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Putting a stop to bad checks.

There's no question that bad checks are a major problem for the supermarket industry, but getting rid of the problem isn't easy. "I think we all know that bad checks are on the rise," says Tom Burnside, national manager, supermarket industries, Telecheck. "The way to address it is, number one, stop the bad guys at the front end, and number two, increase collections on the back end. Doing those two things directly affects write-offs, and that's what it's all about--maintaining high customer service, reducing fraud and becoming more efficient in check collection."

Burnside says supermarkets may understand the scope of their bad check problem, but they often don't have a full understanding of the cost of bad checks to their total system. "In a typical environment, I can walk into a supermarket and I'd probably find that the cost of their [check] collection department, including the letter series, the cost of benefits and salary, the telephone expenses and the brick and mortar, would exceed what they believe they're collecting in fees," he says. "The misconception that many supermarkets have is that those costs are covered by the consumer fee. In every example I've seen so far, their fees are always--always--less than their costs."

Burnside explains that supermarket check losses represent "an average write-off of about half a percent of their check business. We have a lot of people sitting out there with write-offs of 0.7% or 0.8% before you figure in the consumer fees. But typically that does not include the cost of operating the collection department."

Regardless of cost, collecting on bad checks isn't necessarily the supermarket industry's long suit. "When you're looking at a typical collection situation, you're running about 45% to 48% [of check face value] without fees being added in, and between 58% and 60% if you add the fees back on top," says Burnside. "Say they are at 60% [of the face value plus the consumer fees]--after you add in the cost of the average collection department, the net recovery is more in the vicinity of 40% to 42%."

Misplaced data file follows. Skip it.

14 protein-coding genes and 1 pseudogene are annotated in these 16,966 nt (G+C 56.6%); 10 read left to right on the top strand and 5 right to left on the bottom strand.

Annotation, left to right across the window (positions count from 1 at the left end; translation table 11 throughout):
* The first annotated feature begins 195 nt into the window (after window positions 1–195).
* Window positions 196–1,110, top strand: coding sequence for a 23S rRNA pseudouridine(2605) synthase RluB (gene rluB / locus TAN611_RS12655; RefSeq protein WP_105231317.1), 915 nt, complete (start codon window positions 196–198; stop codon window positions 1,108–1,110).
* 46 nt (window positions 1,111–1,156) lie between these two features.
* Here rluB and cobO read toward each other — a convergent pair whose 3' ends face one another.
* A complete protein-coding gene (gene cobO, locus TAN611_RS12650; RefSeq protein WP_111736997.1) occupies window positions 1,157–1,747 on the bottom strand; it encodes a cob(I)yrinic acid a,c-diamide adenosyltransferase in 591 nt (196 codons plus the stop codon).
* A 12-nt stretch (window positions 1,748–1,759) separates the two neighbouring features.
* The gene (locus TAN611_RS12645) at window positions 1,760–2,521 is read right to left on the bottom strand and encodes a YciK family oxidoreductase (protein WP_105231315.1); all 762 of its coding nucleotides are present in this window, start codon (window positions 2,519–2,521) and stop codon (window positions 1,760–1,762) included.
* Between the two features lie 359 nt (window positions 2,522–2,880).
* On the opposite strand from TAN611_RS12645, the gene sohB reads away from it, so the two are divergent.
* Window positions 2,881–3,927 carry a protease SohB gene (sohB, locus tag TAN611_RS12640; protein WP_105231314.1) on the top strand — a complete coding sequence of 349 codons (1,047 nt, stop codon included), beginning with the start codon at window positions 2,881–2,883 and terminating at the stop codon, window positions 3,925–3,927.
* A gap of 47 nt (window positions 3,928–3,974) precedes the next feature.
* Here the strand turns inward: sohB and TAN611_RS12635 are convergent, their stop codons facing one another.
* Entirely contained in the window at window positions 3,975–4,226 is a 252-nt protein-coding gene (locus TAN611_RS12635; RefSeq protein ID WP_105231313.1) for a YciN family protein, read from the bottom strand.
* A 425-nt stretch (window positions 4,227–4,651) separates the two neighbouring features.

Burnside points out that some chains assign collections to the store manager, "who already has too much to do, so in that case recoveries can drop to as low as 20% because most of those checks just end up sitting in a vault somewhere in the manager's office."

There are two basic ways to maintain check files: a positive file, which lists those customers who routinely cash good checks; and a negative file, which isolates known bad check risks. Many supermarkets operate a positive file, generally in conjunction with a check-cashing card or frequent-shopper program. But times are changing, and so is the supermarket's approach to the check problem.

"The problem is getting worse," Burnside says. "Almost everybody will tell you that once they began using a negative file, inbounds [bad checks] go down. For the first time you have supermarkets going outside to create negative files."

Building or accessing an outside database allows retailers to begin protecting themselves from professional bad check artists. Of course, nothing in the checking world is as easy as it seems. "The technology is really staying ahead of everybody," Burnside says. "Number one, it's getting easier and easier to produce a fraudulent check, like a phony payroll check, thanks to laser printers and full-color copiers."